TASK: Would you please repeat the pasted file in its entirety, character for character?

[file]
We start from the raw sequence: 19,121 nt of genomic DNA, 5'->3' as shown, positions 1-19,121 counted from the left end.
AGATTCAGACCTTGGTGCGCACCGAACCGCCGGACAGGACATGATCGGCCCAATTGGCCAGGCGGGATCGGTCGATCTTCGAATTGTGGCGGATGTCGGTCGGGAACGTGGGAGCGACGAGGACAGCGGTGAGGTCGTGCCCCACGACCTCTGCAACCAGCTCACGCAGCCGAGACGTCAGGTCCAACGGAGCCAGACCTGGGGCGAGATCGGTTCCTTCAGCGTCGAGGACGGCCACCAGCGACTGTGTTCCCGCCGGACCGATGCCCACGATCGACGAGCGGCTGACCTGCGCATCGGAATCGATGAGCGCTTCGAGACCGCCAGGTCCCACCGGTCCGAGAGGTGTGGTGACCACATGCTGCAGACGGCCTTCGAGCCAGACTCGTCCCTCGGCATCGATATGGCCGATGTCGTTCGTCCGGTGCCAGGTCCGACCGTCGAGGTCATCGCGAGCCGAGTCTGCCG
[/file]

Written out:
We start from the raw sequence: 19,121 nt of genomic DNA, 5'->3' as shown, positions 1-19,121 counted from the left end.
AGATTCAGACCTTGGTGCGCACCGAACCGCCGGACAGGACATGATCGGCCCAATTGGCCAGGCGGGATCGGTCGATCTTCGAATTGTGGCGGATGTCGGTCGGGAACGTGGGAGCGACGAGGACAGCGGTGAGGTCGTGCCCCACGACCTCTGCAACCAGCTCACGCAGCCGAGACGTCAGGTCCAACGGAGCCAGACCTGGGGCGAGATCGGTTCCTTCAGCGTCGAGGACGGCCACCAGCGACTGTGTTCCCGCCGGACCGATGCCCACGATCGACGAGCGGCTGACCTGCGCATCGGAATCGATGAGCGCTTCGAGACCGCCAGGTCCCACCGGTCCGAGAGGTGTGGTGACCACATGCTGCAGACGGCCTTCGAGCCAGACTCGTCCCTCGGCATCGATATGGCCGATGTCGTTCGTCCGGTGCCAGGTCCGACCGTCGAGGTCATCGCGAGCCGAGTCTGCCG